While credit isn’t the sole criterion for assessing the risk of a loan application, Hamil said it’s still an important factor. “For those people that we think we can do something with in terms of helping them to realize their dream of starting or buying or expanding a business, we say ‘listen, we see what you’re trying to do and we think you’re good for it, but we’re going to start with a smaller loan than you requested.’” In addition to that initial, albeit reduced, capital (typically between $1,000 and $5,000), HEF frequently reports those loan payments to the three credit bureaus so that it has a positive impact on the entrepreneur’s credit score. The CDFI also connects the entrepreneur to either a credit repair course or an individual coach so that they can work to improve their credit score even more.

Another one of HEF’s programs is called Opportunity for Growth, which is based on the Interise Streetwise “MBA” curriculum. The highly interactive program runs for between three to four months, and existing business owners get the chance to meet weekly with outside consultants and managers to come up with a three-year plan to make their businesses better. Hamil says that not only is the program very desirable and highly sought after by business owners in the community, but the program has helped to generate significant business for HEF, as participants who complete the program are eligible for a special, reduced interest rate on a loan from HEF.

Although the CDFI offers a number of other programs and opportunities to local business owners, one of the most impactful things that HEF has been able to do in the past year is to offer PPP loans to its community, something for which Hamil cites as one of his most special days at HEF. “June 19, 2020,” he said. “That’s Juneteenth, but that was also the day we received notification from the U.S. Department of Treasury that our application to become a PPP lender was approved. That opened up a whole new world for us.”

Because there are few lenders in Harlem — outside of traditional big banks — doing PPP loans, Hamil says HEF has seen tremendous growth in its portfolio over the past 12 months. That growth propelled Hamil and his team to join Opportunity Finance Network, which opened up further opportunities through Google, Wells Fargo, Capital One, PNC, and Bank of America for HEF to access external capital. That allowed Hamil to restructure HEF so that “it looks like any other fund,” and he’s anticipating getting SBA approval for HEF to become a microlender any day. Additionally, Hamil has made a point to forge new partnerships both within and far away from Harlem, including with New York City’s Small Business Services, New York State’s Empire Development,  African American Alliance of CDFI CEOs, the Black Chamber of Commerce, BNP Paribas, and Lendistry.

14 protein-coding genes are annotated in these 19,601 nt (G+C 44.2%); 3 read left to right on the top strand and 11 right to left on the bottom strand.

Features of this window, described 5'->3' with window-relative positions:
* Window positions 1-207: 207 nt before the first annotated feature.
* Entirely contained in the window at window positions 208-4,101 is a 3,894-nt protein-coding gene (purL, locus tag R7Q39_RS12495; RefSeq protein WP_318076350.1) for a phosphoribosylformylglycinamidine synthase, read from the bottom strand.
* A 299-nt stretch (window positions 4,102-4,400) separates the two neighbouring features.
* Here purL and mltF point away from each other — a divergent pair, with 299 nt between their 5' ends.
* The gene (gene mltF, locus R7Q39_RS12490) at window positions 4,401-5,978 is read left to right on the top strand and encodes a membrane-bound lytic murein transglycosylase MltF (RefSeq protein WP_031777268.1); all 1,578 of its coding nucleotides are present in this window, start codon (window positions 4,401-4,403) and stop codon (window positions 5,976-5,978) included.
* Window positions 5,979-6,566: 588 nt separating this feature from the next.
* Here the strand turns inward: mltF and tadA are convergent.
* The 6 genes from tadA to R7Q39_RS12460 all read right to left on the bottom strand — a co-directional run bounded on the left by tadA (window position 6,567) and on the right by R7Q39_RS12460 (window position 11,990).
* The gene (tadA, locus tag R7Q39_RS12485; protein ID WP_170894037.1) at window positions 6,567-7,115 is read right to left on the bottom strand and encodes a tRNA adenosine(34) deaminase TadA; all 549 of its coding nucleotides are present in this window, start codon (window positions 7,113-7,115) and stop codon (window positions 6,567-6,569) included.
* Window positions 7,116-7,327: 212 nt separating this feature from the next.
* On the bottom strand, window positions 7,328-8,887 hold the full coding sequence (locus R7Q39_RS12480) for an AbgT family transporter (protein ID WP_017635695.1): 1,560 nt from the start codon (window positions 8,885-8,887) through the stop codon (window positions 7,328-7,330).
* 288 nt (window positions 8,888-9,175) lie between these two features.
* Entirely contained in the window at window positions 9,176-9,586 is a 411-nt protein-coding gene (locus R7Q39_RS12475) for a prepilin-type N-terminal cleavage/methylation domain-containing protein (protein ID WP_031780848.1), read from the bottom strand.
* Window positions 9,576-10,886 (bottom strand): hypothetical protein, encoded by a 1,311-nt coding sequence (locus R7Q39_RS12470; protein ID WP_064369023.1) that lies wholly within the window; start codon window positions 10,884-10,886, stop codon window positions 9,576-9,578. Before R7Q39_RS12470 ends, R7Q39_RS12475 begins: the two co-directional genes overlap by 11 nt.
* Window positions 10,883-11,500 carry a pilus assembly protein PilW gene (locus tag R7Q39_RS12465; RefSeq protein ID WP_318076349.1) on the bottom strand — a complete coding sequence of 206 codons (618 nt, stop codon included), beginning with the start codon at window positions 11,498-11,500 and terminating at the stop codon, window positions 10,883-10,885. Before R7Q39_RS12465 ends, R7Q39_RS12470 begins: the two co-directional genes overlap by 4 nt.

Supporting the Harlem of Tomorrow

Despite the fact that Hamil has the same challenges as many other CDFI CEOs — finding the right employees, securing capital, and “juggling all of the balls in the air” — he says that things at HEF are “humming along very nicely.” The CDFI recently signed an MOU with LendingFront to upgrade its web infrastructure, thus making its online loan application portal more streamlined and user-friendly, while at the same time allowing HEF to screen and respond to applicants much more quickly. It’s all part of Hamil’s goals for HEF to become a durable, accessible, and integral piece of the broader community, where entrepreneurs “can get access to capital, technical skills, and knowledge to help them to maintain their businesses, grow their lives, and grow the economy as a whole.”

Interestingly — especially when taking into account Hamil’s long tenure in the world of finance — HEF’s CEO wants the organization to, in a way, be viewed by its community as a “mini bank,” or, as Hamil puts it, “Harlem’s Own-CDFI.” “I want it to be a place that people talk about when thinking about where to go to get a small business loan,” he said. “I want my organization’s number to be at the top of the speed dial. I want Harlem Entrepreneurial Fund to be where people can walk in the door, be treated fairly, and have their stories listened to. I want it to be a destination.”

Learn More

  • Harlem Entrepreneurial Fund (HEF) has a mission to serve low-income and minority populations by providing lending capital and technical assistance to facilitate small business expansion and job creation in underserved Harlem, Washington Heights, Inwood and Bronx communities.
  • CNote is a women-led impact investment platform that uses technology to unlock diversified and proven community investments to generate economic mobility and financial inclusion.